(1879-1951) US writer. His early essay, "Magic and Wonder in Literature", is reprinted in The Moral Obligation to be Intelligent and Other Essays (coll 1915). Many of his works recycle well known Myths and Legends (their supernatural components eliminated or drastically reduced) such that the actions of their protagonists are satirically related to contemporary social etiquette. The Private Life of Helen of Troy (1925) describes Helen's readjustment to family life following the fall of Troy; the story is told almost entirely in dialogues in which Helen runs rings around her critics. Galahad, Enough of His Life to Explain His Reputation (1926) reveals the perfect Galahad to be a perfect prig. Adam and Eve, Though He Knew Better (1927) is really the story of Lilith and Eve (see Adam and Eve); the weak-willed Adam eventually forsakes the free-spirited Lilith for the nagging emotional blackmailer Eve. Penelope's Man: The Homing Instinct (1927), perhaps the most telling of JE's Satires, shows a hypocritical Odysseus disappointing a whole series of philosophical coquettes. Uncle Sam, in the Eyes of His Family (1930) is concerned with myths of a more modern stripe. The stories in Cinderella's Daughter and Other Sequels and Consequences (coll 1930) rework the motifs of classic Fairytales to comment on various social issues; the sharpest – "The Patience of Griselda", "Sleeping Beauty" and "Beauty and the Beast" – deal with sexual politics, as does the most fantastic of JE's novels, Venus, the Lonely Goddess (1949), which describes rather melancholily the hapless goddess's attempts to figure out exactly what she stands for. [BS]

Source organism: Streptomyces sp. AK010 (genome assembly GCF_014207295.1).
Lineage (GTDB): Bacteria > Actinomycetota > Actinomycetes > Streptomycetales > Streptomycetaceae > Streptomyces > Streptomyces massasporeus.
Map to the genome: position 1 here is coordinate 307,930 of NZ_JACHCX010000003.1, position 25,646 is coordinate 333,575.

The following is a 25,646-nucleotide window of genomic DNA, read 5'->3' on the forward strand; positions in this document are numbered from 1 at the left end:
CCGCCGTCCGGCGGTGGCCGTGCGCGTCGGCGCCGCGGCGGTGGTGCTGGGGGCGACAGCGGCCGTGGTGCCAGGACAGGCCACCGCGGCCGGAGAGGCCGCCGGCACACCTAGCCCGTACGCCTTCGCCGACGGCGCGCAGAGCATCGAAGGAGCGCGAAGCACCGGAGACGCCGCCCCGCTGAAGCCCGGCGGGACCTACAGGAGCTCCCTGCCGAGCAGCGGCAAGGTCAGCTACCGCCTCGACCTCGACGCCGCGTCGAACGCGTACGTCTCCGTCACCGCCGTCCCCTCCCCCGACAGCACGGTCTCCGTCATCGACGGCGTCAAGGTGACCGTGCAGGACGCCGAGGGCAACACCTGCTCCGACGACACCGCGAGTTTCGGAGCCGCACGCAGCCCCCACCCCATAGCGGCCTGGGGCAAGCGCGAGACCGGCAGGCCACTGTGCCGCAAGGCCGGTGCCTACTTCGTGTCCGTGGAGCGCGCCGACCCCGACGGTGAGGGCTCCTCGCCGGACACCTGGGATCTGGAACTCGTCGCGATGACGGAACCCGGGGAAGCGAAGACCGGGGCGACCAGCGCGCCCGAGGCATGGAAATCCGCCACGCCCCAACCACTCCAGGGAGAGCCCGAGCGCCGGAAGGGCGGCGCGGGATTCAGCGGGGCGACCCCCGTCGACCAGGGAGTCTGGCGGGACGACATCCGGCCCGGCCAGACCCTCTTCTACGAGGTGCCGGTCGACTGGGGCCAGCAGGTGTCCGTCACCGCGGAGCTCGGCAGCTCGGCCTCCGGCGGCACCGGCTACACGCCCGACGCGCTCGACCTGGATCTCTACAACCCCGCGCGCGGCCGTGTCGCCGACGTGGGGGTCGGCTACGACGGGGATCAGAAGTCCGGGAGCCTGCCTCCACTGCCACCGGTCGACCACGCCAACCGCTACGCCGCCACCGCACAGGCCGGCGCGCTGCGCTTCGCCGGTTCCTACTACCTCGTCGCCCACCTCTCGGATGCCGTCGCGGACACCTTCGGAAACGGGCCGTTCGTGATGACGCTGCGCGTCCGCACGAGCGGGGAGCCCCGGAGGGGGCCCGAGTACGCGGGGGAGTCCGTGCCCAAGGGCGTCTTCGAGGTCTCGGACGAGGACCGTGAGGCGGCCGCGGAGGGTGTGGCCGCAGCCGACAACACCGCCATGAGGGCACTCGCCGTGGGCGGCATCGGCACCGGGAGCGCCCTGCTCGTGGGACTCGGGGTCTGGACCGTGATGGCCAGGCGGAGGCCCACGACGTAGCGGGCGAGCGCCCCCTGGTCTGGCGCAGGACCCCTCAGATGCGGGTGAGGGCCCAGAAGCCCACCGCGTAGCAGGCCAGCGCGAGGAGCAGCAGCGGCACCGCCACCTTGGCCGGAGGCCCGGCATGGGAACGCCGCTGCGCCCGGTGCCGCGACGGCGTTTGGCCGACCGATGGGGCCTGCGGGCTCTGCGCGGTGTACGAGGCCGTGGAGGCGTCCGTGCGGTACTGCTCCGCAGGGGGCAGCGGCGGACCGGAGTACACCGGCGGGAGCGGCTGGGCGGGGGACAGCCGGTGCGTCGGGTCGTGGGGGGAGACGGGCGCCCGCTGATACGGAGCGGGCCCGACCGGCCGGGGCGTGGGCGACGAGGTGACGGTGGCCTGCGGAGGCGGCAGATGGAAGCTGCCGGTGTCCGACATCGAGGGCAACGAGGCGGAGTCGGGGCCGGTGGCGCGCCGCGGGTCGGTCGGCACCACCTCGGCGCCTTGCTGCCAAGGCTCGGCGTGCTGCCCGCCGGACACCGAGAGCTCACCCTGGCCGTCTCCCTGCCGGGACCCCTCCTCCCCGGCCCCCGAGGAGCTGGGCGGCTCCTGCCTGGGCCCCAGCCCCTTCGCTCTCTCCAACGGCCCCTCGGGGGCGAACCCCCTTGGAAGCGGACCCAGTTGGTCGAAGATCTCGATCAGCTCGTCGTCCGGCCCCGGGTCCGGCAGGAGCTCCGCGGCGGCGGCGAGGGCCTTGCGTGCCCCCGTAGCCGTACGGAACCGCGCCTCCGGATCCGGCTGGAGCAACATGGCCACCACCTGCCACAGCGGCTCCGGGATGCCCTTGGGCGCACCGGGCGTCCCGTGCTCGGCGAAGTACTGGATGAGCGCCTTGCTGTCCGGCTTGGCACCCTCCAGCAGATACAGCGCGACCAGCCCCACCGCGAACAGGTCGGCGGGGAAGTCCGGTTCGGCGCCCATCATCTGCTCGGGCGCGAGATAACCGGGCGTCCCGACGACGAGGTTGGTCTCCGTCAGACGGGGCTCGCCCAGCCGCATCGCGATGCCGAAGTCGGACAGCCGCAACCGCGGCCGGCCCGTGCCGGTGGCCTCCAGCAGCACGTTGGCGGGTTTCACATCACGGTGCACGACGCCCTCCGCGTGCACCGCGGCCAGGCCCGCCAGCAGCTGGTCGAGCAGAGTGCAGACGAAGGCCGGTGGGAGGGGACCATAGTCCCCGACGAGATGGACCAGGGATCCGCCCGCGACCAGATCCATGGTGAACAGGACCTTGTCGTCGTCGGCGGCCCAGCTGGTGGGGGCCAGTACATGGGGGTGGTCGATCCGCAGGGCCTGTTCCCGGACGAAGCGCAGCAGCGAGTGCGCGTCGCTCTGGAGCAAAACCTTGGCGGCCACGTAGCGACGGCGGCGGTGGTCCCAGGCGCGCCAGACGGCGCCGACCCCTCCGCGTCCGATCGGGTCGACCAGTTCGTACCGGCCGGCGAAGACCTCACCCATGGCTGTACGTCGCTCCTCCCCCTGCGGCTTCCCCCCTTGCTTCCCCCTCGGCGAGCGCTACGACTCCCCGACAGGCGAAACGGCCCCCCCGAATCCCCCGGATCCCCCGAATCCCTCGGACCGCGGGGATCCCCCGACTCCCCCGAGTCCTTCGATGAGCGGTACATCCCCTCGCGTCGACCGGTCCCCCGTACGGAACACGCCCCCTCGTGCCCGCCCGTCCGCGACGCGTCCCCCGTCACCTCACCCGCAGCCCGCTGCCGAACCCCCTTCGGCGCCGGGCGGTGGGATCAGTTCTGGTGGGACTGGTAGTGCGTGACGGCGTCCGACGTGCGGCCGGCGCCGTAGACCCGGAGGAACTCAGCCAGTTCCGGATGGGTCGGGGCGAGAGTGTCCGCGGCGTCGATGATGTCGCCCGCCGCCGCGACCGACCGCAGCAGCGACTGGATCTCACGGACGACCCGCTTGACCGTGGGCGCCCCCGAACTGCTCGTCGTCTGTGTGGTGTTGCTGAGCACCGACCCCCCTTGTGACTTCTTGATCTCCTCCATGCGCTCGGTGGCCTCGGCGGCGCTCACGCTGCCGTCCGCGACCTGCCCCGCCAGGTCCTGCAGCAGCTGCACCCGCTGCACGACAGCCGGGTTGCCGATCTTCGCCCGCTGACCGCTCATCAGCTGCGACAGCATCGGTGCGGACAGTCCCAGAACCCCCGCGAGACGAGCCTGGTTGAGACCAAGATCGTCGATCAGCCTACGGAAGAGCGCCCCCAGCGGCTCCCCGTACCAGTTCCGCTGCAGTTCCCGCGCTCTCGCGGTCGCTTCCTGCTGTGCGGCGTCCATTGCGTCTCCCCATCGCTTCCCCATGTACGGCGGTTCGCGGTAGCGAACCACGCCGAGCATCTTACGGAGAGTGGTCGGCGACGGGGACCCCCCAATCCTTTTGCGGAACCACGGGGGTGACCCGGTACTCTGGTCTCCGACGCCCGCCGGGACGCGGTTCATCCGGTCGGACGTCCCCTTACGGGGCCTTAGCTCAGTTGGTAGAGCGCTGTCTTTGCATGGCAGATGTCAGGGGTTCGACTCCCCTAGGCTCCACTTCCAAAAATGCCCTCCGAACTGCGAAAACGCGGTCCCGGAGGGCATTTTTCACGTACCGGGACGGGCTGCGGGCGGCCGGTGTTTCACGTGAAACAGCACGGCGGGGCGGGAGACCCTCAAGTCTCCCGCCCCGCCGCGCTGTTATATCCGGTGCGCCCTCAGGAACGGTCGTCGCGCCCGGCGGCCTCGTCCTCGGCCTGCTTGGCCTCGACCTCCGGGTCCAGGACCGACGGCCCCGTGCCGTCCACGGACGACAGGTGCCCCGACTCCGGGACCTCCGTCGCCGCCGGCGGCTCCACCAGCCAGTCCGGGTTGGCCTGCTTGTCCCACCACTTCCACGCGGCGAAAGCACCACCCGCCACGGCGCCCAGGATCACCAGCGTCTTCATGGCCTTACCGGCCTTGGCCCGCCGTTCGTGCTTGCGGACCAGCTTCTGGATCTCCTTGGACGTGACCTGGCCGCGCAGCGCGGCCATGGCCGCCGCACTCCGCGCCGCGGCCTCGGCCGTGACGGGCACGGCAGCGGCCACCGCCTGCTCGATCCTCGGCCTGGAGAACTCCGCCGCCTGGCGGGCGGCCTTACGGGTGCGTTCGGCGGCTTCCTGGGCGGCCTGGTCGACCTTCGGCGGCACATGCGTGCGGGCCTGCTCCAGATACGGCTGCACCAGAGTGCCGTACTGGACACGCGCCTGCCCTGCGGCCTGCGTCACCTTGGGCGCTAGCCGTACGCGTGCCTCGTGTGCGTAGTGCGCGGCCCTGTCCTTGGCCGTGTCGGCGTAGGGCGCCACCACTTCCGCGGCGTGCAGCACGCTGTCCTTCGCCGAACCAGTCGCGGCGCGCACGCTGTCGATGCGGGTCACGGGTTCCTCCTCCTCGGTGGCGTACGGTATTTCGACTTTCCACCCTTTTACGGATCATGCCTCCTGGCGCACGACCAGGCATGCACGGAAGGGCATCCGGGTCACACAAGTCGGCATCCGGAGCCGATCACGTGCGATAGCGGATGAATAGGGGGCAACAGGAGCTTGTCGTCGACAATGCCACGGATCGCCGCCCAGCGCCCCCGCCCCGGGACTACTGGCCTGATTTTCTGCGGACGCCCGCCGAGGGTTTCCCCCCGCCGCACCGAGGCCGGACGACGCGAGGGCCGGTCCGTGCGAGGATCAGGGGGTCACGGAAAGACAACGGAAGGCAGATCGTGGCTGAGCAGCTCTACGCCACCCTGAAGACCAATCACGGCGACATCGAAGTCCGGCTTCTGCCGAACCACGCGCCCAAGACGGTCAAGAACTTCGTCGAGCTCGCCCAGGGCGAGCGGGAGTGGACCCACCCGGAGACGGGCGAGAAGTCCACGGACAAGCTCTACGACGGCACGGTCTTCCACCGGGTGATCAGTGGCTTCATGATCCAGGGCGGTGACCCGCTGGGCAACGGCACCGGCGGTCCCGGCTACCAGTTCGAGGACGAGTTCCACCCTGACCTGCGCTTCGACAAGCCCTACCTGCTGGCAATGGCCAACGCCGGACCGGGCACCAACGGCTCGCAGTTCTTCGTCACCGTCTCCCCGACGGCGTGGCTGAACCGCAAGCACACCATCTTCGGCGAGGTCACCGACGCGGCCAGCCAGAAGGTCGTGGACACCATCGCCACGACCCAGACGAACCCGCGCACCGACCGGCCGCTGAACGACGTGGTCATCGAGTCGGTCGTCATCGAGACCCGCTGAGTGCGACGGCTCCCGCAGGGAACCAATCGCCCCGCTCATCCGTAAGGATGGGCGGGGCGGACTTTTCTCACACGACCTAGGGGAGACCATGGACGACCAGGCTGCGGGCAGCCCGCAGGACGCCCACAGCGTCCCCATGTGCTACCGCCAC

other works: Solomon, My Son! (1935).